Peter Dunne says over the last two elections the genuine traditional liberal voice, so long a feature of New Zealand politics, has all but disappeared

Peter Dunne says over the last two elections the genuine traditional liberal voice, so long a feature of New Zealand politics, has all but disappeared

By Peter Dunne*

The 53rd New Zealand Parliament elected recently is without doubt the most representative in our history.

It contains more women than ever before – well over half the expanded Labour Caucus are women; there are more Maori and Pasifika represented; and MPs from Asia, Africa and South America.

There are more younger MPs than before – the average age of a New Zealand MP is now well below the international average age for politicians of 53 years. And there has already been international reference to the fact that our new Parliament is the most representative of rainbow communities of any in the world.

 As well, the range of political views represented in Parliament is also more representative ranging from the ACT Party on the right, through to the centre-right National Party, the centre-left Labour Party and the more left-wing Greens and Maori Party.

All this is positive, and something to celebrate. It confirms the burgeoning image of New Zealand as a nation in the vanguard of modern, progressive countries. It is perhaps little wonder that to many outside our country, still ravaged by the uncertainties of Covid-19, or bogged down in the racial and ethnic tensions now apparent in Europe and especially the United States, New Zealand appeals as the ideal oasis of sanity, decency and tolerance in an increasingly disjointed world.

Yet, true as all this is, and no matter how justifiably proud we can all feel about it, it masks nonetheless the reality that over the last two elections the genuine traditional liberal voice, so long a feature of New Zealand politics, has all but disappeared. None of the parties currently in Parliament today can claim to be a real liberal party.

ACT has frequently previously espoused pretensions in that direction but its libertarian focus takes it beyond the pragmatic and compassionate tone of a genuine liberal party.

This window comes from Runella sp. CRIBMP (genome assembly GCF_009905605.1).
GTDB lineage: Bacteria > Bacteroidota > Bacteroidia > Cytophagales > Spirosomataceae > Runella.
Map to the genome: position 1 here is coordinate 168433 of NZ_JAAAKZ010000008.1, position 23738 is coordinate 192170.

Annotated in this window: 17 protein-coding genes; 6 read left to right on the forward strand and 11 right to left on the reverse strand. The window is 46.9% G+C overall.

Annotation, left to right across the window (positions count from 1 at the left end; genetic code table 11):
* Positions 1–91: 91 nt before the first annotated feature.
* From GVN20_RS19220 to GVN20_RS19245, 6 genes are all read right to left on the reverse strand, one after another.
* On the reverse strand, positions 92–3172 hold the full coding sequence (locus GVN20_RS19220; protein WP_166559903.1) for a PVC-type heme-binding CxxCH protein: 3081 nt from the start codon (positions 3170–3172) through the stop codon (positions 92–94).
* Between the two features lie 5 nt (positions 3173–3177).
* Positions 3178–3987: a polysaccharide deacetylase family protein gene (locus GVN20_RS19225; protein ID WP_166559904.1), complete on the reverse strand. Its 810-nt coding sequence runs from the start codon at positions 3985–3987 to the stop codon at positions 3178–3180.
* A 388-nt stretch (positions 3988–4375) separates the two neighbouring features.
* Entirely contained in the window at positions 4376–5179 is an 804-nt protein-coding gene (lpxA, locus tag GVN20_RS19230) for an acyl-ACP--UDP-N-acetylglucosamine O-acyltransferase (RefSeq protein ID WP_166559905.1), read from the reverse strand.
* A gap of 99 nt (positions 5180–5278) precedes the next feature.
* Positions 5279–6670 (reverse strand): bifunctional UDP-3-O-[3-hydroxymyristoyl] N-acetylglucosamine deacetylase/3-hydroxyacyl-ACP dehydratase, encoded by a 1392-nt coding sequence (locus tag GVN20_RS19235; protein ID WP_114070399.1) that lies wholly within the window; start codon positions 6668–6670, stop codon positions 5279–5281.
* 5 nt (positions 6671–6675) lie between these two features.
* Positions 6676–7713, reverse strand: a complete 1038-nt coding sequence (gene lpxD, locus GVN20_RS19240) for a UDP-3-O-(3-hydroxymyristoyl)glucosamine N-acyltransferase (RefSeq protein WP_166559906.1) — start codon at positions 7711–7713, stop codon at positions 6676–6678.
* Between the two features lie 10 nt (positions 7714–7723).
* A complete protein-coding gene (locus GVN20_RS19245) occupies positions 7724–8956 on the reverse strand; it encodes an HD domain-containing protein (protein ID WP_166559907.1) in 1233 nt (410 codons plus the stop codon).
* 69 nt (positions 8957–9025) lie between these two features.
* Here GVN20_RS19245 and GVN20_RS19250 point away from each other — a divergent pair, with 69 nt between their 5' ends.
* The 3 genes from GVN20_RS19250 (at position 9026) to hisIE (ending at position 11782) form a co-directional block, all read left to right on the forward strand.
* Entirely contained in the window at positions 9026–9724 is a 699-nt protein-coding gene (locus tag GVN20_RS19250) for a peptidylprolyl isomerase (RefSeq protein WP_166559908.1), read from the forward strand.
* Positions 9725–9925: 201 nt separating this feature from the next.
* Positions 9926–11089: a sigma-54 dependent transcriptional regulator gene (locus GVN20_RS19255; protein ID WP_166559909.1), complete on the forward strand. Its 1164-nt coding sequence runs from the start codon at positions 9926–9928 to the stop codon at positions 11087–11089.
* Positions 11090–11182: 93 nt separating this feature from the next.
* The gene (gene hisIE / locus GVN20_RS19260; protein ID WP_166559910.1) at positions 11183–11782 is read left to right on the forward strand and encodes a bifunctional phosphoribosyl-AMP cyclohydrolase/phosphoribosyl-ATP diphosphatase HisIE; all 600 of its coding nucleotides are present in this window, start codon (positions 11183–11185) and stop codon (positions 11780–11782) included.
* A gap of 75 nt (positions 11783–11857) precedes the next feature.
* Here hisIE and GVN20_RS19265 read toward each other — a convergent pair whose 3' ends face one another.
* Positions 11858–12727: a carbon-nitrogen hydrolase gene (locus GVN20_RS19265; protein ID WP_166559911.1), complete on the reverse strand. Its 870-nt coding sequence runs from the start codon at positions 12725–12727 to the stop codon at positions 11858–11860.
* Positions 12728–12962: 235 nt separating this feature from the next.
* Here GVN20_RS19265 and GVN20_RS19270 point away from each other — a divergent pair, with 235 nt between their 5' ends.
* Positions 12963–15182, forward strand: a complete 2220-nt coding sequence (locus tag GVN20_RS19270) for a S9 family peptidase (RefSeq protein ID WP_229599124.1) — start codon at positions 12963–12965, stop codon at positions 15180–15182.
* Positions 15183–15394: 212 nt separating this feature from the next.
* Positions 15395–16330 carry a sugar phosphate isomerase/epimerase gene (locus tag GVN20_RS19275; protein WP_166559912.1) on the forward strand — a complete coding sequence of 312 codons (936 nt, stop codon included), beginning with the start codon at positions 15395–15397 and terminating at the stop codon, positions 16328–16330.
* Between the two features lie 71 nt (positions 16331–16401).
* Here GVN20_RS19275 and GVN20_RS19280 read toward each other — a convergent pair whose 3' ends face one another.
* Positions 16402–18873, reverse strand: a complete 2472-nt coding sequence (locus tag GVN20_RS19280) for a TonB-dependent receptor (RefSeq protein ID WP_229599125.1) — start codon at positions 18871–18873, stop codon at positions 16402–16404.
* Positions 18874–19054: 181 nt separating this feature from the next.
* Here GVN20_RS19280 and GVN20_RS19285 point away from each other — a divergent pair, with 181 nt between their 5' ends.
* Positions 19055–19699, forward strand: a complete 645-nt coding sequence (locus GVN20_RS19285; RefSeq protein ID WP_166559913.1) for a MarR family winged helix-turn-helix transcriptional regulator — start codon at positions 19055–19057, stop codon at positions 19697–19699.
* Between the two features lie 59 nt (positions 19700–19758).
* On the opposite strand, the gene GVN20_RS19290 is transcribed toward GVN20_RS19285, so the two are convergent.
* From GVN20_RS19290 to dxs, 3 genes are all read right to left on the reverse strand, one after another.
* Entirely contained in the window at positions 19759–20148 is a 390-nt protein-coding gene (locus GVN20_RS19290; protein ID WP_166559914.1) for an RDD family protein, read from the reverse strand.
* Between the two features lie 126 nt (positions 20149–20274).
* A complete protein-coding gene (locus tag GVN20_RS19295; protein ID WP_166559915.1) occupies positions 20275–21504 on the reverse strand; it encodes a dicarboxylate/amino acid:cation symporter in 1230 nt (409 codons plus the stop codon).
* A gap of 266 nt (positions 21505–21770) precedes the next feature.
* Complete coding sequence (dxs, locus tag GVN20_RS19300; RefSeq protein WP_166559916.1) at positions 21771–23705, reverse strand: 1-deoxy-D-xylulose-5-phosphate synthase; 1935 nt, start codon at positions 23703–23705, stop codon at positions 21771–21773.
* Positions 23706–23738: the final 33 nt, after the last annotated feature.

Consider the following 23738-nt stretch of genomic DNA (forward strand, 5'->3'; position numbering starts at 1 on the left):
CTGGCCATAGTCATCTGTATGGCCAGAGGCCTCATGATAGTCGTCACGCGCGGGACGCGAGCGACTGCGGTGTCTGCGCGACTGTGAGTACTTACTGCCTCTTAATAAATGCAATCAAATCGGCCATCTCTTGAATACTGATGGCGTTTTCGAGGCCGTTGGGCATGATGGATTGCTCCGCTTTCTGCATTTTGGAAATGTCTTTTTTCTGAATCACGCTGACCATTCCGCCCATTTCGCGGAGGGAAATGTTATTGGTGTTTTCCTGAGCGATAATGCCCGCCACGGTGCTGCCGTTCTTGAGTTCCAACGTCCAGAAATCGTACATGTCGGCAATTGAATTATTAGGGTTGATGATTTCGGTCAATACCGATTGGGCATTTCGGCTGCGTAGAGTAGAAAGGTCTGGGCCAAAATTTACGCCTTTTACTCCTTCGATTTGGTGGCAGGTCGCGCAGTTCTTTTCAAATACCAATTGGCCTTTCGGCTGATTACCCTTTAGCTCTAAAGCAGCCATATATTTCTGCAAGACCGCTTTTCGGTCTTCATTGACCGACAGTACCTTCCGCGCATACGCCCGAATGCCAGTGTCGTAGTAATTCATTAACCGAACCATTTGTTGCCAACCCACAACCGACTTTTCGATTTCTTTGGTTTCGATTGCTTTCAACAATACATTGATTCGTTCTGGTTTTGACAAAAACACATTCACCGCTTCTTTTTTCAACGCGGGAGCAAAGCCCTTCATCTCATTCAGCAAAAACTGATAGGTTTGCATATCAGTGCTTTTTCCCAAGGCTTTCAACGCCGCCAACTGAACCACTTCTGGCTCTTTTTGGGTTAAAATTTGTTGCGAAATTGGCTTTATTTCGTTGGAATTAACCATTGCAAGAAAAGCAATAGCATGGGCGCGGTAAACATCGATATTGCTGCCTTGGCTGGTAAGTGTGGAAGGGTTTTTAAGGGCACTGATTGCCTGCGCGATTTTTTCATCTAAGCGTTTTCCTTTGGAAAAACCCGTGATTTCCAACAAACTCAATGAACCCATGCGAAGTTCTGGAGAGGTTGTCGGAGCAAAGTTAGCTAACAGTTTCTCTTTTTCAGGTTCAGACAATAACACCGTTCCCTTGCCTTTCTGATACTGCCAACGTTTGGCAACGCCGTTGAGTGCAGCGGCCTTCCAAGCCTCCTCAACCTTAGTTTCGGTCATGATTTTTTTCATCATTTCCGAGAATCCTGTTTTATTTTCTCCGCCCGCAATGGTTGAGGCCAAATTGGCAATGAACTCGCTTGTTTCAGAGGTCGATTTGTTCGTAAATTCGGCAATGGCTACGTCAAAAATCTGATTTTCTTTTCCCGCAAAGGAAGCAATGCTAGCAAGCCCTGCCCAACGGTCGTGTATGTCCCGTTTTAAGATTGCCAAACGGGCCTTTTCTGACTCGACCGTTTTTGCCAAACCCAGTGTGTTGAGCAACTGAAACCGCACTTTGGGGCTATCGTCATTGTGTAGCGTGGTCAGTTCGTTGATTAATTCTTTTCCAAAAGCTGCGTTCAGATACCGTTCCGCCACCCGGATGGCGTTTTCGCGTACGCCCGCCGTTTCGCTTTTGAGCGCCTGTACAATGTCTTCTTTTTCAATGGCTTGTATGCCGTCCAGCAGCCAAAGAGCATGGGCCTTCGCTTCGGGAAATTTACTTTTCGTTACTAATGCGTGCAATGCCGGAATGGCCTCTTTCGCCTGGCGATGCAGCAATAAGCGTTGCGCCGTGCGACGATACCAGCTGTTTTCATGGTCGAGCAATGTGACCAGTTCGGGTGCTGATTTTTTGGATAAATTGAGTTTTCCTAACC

The National Party has been steadily losing its urban liberal MPs for years, with the remainder now a very small rump within a party increasingly coming under the influence of the evangelical Christian right. Its previous strongly liberal MPs like Ralph Hannan in the 1960s, George Gair and Sir Jim McLay in the 1970s and 1980s, through to Nikki Kaye and Amy Adams of more recent times would all be increasingly out of step in the National Caucus of today.

While Labour has become more diverse in its membership in recent years, it has done so on the basis of becoming more the party of professional interest groups – teachers, lawyers, academics and health professionals – than a party of principle. A focus on representing the interests of those groups is no bad thing, but it does not mark out the party as any more liberal than it was in the days when its Caucus was dominated by predominantly conservative male, cloth-cap trade unionists.

For their part, to be fair, the Greens have never professed to be liberal. Their initially environment and conservation-based radicalism has now extended into social issues. As the Greens see it, the crises the world is currently facing demand radical action immediately. Consequently, they regard the more assured principle-based incrementalism liberals favour as just far too wishy-washy and slow to meet today’s challenges.

The Maori Party is different again. While it appears to share much of the Greens’ world view, it properly does so from the perspective of promoting the interests of Maori as tangata whenua, which cannot always be easily defined in terms of  where they sit on the liberal/conservative continuum.